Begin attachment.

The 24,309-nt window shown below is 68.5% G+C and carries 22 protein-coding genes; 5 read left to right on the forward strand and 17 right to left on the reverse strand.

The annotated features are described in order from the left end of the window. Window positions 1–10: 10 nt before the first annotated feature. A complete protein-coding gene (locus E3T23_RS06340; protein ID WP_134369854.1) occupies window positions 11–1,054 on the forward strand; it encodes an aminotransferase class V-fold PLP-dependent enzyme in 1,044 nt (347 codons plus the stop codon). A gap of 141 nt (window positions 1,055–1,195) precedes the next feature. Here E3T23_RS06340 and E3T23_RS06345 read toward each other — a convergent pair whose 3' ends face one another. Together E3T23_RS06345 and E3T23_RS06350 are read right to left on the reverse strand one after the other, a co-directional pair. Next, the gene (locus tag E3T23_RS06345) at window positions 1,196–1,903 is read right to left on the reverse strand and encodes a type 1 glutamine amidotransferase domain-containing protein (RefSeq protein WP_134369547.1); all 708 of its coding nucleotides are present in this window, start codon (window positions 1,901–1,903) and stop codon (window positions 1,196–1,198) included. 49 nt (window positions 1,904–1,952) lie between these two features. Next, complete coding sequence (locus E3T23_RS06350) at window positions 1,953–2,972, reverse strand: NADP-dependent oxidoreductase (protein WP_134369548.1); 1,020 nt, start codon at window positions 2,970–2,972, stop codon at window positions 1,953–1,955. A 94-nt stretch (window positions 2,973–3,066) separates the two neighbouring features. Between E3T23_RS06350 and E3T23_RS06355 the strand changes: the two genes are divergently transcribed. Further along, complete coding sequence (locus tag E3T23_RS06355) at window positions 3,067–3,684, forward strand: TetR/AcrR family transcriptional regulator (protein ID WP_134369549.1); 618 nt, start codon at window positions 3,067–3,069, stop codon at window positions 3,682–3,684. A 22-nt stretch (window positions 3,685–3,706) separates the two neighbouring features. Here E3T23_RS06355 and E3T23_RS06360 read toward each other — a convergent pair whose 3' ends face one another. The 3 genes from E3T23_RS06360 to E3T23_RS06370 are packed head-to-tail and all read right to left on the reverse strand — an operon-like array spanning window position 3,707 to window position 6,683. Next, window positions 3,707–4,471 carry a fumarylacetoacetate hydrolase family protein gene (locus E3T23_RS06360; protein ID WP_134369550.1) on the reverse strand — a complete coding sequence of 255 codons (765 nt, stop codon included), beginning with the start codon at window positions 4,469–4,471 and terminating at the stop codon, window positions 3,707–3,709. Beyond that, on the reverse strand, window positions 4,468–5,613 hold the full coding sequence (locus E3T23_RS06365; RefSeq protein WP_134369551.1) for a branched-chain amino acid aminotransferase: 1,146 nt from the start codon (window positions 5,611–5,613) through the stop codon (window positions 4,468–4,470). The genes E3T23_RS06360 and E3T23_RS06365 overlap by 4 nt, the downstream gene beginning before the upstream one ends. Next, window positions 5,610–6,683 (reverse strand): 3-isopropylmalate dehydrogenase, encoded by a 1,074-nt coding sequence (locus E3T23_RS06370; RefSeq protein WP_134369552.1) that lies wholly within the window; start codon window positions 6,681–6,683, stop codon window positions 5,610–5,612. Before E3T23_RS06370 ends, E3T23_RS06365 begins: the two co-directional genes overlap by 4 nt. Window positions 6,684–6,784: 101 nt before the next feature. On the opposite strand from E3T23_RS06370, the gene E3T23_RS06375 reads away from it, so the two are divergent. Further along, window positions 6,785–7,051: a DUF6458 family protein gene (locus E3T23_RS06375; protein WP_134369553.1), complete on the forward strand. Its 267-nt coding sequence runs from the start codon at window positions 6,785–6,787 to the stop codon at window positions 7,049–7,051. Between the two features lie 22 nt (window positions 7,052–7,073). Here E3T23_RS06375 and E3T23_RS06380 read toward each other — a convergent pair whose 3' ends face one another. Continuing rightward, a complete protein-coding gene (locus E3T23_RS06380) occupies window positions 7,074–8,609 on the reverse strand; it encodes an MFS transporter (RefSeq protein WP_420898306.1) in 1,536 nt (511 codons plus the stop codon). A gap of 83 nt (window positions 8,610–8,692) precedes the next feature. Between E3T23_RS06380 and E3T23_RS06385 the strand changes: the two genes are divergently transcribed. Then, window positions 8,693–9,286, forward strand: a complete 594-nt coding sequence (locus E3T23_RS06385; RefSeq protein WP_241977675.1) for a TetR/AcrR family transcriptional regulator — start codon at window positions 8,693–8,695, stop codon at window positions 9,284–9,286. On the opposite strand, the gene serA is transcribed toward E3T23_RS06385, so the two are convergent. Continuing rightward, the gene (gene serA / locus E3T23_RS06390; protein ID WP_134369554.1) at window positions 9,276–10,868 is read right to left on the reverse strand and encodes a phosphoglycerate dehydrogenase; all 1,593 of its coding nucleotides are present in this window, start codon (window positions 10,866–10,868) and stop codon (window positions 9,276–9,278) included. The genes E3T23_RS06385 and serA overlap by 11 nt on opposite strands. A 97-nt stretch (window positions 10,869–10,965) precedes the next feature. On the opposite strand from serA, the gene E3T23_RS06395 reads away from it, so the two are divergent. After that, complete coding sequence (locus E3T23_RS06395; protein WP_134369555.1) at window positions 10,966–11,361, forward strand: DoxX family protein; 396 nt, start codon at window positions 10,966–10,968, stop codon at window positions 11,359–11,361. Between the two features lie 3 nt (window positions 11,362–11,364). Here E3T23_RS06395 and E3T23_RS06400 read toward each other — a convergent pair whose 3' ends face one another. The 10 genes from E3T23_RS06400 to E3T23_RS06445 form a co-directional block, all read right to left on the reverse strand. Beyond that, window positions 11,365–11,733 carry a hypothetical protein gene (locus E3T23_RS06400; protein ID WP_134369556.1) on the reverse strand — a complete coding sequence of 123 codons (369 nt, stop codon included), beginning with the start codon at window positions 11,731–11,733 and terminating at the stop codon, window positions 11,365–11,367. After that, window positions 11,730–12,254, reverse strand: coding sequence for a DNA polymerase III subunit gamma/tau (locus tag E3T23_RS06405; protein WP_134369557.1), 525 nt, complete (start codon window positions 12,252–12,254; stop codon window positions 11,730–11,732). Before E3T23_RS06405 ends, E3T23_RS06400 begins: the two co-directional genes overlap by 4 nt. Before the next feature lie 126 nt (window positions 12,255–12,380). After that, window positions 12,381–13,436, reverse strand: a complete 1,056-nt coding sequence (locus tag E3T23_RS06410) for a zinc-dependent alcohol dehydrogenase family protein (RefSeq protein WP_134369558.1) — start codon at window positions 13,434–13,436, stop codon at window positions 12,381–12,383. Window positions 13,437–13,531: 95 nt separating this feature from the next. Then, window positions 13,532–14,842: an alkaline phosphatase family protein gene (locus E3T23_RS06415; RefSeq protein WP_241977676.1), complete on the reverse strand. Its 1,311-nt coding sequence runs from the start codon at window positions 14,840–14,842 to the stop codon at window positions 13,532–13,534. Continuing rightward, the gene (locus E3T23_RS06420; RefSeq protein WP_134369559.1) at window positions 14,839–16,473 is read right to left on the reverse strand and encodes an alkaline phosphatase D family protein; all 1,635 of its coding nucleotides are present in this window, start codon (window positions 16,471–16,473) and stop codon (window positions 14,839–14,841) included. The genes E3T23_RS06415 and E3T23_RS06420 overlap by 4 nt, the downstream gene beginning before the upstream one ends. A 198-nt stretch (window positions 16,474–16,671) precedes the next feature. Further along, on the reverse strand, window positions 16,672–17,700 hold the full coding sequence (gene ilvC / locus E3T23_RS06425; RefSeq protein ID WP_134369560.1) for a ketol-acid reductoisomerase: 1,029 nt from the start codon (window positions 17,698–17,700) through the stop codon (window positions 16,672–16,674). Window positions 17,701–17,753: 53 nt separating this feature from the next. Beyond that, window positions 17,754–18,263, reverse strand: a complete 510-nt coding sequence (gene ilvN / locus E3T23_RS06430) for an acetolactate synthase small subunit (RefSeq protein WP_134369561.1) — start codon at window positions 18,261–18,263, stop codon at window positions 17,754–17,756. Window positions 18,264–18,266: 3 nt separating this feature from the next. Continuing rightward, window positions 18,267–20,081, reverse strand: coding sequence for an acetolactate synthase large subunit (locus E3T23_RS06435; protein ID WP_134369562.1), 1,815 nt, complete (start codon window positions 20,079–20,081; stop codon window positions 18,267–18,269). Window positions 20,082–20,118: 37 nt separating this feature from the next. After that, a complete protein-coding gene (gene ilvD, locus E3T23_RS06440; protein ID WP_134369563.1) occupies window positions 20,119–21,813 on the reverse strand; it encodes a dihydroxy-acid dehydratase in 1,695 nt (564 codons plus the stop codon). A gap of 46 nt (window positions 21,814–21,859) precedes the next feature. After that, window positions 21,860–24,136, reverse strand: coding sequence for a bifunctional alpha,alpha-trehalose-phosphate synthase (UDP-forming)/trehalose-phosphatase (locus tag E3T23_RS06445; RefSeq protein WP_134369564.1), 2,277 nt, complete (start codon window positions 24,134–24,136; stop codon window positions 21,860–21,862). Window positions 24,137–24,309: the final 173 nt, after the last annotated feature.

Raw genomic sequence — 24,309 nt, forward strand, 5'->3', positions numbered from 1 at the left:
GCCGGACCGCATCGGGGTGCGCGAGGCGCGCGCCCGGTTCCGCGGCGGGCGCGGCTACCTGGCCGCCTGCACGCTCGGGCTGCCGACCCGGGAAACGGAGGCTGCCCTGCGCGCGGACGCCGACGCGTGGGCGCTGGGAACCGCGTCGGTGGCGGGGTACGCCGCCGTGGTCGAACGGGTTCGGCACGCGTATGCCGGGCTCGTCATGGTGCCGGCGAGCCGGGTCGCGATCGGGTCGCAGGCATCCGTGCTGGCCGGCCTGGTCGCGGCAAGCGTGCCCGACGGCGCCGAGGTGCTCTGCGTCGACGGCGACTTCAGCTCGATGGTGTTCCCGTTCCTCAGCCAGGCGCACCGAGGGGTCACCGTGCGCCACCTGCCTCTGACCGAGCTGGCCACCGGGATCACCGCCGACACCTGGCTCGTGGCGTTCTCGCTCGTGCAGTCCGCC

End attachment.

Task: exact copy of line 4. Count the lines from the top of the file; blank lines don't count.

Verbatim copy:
GCCGGACCGCATCGGGGTGCGCGAGGCGCGCGCCCGGTTCCGCGGCGGGCGCGGCTACCTGGCCGCCTGCACGCTCGGGCTGCCGACCCGGGAAACGGAGGCTGCCCTGCGCGCGGACGCCGACGCGTGGGCGCTGGGAACCGCGTCGGTGGCGGGGTACGCCGCCGTGGTCGAACGGGTTCGGCACGCGTATGCCGGGCTCGTCATGGTGCCGGCGAGCCGGGTCGCGATCGGGTCGCAGGCATCCGTGCTGGCCGGCCTGGTCGCGGCAAGCGTGCCCGACGGCGCCGAGGTGCTCTGCGTCGACGGCGACTTCAGCTCGATGGTGTTCCCGTTCCTCAGCCAGGCGCACCGAGGGGTCACCGTGCGCCACCTGCCTCTGACCGAGCTGGCCACCGGGATCACCGCCGACACCTGGCTCGTGGCGTTCTCGCTCGTGCAGTCCGCC